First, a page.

14. Ottmar Hitzfeld

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    Stuart Franklin/Getty Images

    Ottmar Hitzfeld, now 65 years old, has been a first-team manager for more than 30 years—his initial job being at Swiss side Zug 94. He is presently the Switzerland boss and in a few weeks’ time will be taking his side to the FIFA World Cup in Brazil. But in 1997 he was a European Champion with Borussia Dortmund, and he added a second Champions League title to his CV in 2001 with Bayern Munich.

13. Vicente Del Bosque

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    DIETHER ENDLICHER/Associated Press

    These days, Vicente del Bosque is best known for his feats with the Spanish national team, which have so far included World Cup and European Championship honours. But the professorial del Bosque has also been successful at club level, and in 2000 and 2002 he guided Real Madrid’s “galacticos” to Champions League titles.

12. Carlo Ancelotti

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    ANTONIO CALANNI/Associated Press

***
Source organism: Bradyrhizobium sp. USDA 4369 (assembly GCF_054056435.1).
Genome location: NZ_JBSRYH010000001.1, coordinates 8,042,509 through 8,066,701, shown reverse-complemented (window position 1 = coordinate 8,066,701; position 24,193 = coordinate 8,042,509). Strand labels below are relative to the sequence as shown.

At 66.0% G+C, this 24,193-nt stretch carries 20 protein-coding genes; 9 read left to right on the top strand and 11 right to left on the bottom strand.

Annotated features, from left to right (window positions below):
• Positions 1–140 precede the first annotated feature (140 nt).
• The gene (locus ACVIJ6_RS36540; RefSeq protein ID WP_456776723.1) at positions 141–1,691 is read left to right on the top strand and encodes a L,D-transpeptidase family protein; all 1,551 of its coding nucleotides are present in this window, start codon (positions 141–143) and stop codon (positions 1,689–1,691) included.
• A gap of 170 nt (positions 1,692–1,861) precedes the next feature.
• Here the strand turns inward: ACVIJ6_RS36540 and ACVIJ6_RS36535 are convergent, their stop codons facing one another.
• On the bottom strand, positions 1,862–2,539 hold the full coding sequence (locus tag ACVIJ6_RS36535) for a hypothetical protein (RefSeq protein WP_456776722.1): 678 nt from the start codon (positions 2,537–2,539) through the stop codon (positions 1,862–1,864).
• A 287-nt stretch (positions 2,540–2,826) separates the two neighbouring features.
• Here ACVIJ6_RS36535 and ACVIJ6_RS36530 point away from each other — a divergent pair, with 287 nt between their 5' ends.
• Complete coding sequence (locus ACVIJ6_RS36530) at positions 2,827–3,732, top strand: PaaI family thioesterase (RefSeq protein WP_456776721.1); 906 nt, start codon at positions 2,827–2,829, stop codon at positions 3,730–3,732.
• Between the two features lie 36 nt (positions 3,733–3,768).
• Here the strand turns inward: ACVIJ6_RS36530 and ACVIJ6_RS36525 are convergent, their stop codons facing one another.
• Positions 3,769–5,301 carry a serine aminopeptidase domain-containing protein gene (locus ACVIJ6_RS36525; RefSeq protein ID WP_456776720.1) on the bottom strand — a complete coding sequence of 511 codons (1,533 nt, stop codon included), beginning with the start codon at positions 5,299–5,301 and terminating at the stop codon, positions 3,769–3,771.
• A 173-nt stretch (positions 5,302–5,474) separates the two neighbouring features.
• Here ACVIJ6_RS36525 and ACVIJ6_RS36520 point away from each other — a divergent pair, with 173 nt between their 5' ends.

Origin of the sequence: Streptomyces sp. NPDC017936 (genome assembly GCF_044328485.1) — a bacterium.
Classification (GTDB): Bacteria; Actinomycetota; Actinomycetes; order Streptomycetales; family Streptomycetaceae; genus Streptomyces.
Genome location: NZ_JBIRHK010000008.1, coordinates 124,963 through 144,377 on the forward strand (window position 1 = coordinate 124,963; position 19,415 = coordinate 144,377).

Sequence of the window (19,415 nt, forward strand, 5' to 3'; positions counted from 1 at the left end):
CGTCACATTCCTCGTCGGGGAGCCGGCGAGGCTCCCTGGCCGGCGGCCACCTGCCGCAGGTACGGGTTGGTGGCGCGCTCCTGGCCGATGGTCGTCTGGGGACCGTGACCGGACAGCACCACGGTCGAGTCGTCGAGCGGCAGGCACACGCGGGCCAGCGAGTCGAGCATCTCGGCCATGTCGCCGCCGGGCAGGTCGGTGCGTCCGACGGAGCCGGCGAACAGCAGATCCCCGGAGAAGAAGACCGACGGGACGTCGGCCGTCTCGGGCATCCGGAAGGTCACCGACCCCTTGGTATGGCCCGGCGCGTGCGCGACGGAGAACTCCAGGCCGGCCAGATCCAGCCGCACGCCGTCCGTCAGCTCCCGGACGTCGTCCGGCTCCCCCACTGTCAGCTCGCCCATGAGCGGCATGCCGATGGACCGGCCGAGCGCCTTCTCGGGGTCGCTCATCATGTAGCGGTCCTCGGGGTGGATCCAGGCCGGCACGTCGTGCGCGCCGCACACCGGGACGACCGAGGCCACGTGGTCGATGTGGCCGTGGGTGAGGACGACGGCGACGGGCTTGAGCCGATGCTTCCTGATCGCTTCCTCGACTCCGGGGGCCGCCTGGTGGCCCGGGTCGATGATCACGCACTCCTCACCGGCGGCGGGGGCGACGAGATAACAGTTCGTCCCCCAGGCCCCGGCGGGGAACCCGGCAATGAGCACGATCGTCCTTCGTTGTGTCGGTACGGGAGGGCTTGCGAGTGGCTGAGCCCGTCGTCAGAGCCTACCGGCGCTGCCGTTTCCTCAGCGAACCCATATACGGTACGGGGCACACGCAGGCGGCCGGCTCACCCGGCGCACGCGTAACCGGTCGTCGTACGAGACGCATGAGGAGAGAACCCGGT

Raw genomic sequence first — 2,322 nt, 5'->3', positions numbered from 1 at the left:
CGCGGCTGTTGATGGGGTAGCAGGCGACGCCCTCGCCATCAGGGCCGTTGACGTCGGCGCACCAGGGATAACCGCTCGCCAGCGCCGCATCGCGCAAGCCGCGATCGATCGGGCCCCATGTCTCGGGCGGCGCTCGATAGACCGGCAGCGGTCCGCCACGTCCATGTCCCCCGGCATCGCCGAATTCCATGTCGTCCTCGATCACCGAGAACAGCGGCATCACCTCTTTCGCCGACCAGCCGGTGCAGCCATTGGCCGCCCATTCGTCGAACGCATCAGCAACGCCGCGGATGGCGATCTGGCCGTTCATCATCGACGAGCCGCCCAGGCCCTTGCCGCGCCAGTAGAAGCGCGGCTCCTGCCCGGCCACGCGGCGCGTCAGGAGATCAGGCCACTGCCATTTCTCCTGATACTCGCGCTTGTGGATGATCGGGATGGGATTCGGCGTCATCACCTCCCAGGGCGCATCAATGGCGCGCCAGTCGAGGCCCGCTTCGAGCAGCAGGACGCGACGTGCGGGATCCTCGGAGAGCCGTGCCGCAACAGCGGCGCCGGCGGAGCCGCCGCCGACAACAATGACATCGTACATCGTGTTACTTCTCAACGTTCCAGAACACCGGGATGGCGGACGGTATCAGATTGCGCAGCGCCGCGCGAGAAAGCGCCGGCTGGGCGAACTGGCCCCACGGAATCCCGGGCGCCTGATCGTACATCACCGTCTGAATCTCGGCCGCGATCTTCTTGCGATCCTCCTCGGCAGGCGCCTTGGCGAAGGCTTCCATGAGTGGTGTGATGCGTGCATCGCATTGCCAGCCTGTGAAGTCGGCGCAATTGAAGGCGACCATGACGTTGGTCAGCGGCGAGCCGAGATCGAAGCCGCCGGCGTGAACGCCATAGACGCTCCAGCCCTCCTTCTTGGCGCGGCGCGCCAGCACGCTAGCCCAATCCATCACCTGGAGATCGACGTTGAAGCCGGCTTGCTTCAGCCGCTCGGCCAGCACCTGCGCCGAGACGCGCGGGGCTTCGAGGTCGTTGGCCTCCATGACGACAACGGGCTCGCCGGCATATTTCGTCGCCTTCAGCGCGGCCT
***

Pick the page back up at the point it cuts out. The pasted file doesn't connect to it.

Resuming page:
Carlo Ancelotti was a player in the legendary Arrigo Sacchi sides, but he has also won a pair of European Cups so far in his managerial career. The first came at Old Trafford in 2003, when his AC Milan outfit beat Juventus on penalties following a dreadful final. Then, in 2007, a pair of Filippo Inzaghi goals helped the Rossoneri to a 2-1 win over Liverpool.

11. Pep Guardiola

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    Alastair Grant/Associated Press

    He came up a bit short with Bayern Munich this season, but as Barcelona manager Pep Guardiola guided one of the greatest sides in club football history to Champions League glory in both 2009 and 2011. On both occasions the opponent was Manchester United, but in neither did the Barcelona of Xavi, Andres Iniesta and Lionel Messi even look like losing.

10. Jupp Heynckes

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    Matt Dunham/Associated Press

    Speaking of great sides, last season’s Bayern Munich—managed by Jupp Heynckes—finished 25 points clear atop the Bundesliga and also won both the DFB-Pokal and UEFA Champions League. The latter was Heynckes’ second continental honour, as he had also managed Real Madrid to the European Cup in 1997-98.